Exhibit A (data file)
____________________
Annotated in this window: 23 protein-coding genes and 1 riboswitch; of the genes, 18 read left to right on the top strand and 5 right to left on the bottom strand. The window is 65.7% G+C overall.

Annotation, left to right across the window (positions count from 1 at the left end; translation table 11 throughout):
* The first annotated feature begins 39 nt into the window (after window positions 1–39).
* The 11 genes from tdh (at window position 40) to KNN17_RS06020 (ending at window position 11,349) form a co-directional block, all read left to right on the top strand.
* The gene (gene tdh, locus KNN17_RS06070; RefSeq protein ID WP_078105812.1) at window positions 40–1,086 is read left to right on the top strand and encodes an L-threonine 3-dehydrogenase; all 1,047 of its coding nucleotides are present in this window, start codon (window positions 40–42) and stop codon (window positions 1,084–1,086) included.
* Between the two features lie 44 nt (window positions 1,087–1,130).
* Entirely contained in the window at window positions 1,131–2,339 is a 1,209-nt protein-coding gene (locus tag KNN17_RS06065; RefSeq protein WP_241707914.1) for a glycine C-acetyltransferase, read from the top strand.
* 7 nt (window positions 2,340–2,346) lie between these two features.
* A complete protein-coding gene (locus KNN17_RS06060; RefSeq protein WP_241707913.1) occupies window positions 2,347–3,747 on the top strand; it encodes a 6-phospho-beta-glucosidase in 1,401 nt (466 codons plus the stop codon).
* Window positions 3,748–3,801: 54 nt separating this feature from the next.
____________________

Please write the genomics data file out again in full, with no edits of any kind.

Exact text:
Annotated in this window: 23 protein-coding genes and 1 riboswitch; of the genes, 18 read left to right on the top strand and 5 right to left on the bottom strand. The window is 65.7% G+C overall.

Annotation, left to right across the window (positions count from 1 at the left end; translation table 11 throughout):
* The first annotated feature begins 39 nt into the window (after window positions 1–39).
* The 11 genes from tdh (at window position 40) to KNN17_RS06020 (ending at window position 11,349) form a co-directional block, all read left to right on the top strand.
* The gene (gene tdh, locus KNN17_RS06070; RefSeq protein ID WP_078105812.1) at window positions 40–1,086 is read left to right on the top strand and encodes an L-threonine 3-dehydrogenase; all 1,047 of its coding nucleotides are present in this window, start codon (window positions 40–42) and stop codon (window positions 1,084–1,086) included.
* Between the two features lie 44 nt (window positions 1,087–1,130).
* Entirely contained in the window at window positions 1,131–2,339 is a 1,209-nt protein-coding gene (locus tag KNN17_RS06065; RefSeq protein WP_241707914.1) for a glycine C-acetyltransferase, read from the top strand.
* 7 nt (window positions 2,340–2,346) lie between these two features.
* A complete protein-coding gene (locus KNN17_RS06060; RefSeq protein WP_241707913.1) occupies window positions 2,347–3,747 on the top strand; it encodes a 6-phospho-beta-glucosidase in 1,401 nt (466 codons plus the stop codon).
* Window positions 3,748–3,801: 54 nt separating this feature from the next.